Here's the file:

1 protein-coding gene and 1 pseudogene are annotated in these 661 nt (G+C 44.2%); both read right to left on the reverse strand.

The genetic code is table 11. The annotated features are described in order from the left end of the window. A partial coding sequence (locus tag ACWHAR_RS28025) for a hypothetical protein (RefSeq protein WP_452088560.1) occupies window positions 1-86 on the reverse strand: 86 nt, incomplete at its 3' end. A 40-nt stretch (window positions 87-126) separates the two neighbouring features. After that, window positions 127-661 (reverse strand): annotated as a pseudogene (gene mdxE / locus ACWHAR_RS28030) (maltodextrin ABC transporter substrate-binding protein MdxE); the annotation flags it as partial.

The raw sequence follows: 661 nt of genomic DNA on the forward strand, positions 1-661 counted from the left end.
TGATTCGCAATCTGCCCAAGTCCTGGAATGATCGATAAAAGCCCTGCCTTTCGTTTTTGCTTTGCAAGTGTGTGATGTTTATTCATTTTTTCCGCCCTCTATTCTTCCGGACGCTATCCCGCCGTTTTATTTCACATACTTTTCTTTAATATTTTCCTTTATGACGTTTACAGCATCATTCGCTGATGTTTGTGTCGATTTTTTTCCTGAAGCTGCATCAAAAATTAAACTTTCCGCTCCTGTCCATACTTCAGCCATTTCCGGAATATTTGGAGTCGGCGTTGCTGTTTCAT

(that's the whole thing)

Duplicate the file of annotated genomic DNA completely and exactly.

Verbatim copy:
1 protein-coding gene and 1 pseudogene are annotated in these 661 nt (G+C 44.2%); both read right to left on the reverse strand.

The genetic code is table 11. The annotated features are described in order from the left end of the window. A partial coding sequence (locus tag ACWHAR_RS28025) for a hypothetical protein (RefSeq protein WP_452088560.1) occupies window positions 1-86 on the reverse strand: 86 nt, incomplete at its 3' end. A 40-nt stretch (window positions 87-126) separates the two neighbouring features. After that, window positions 127-661 (reverse strand): annotated as a pseudogene (gene mdxE / locus ACWHAR_RS28030) (maltodextrin ABC transporter substrate-binding protein MdxE); the annotation flags it as partial.

The raw sequence follows: 661 nt of genomic DNA on the forward strand, positions 1-661 counted from the left end.
TGATTCGCAATCTGCCCAAGTCCTGGAATGATCGATAAAAGCCCTGCCTTTCGTTTTTGCTTTGCAAGTGTGTGATGTTTATTCATTTTTTCCGCCCTCTATTCTTCCGGACGCTATCCCGCCGTTTTATTTCACATACTTTTCTTTAATATTTTCCTTTATGACGTTTACAGCATCATTCGCTGATGTTTGTGTCGATTTTTTTCCTGAAGCTGCATCAAAAATTAAACTTTCCGCTCCTGTCCATACTTCAGCCATTTCCGGAATATTTGGAGTCGGCGTTGCTGTTTCAT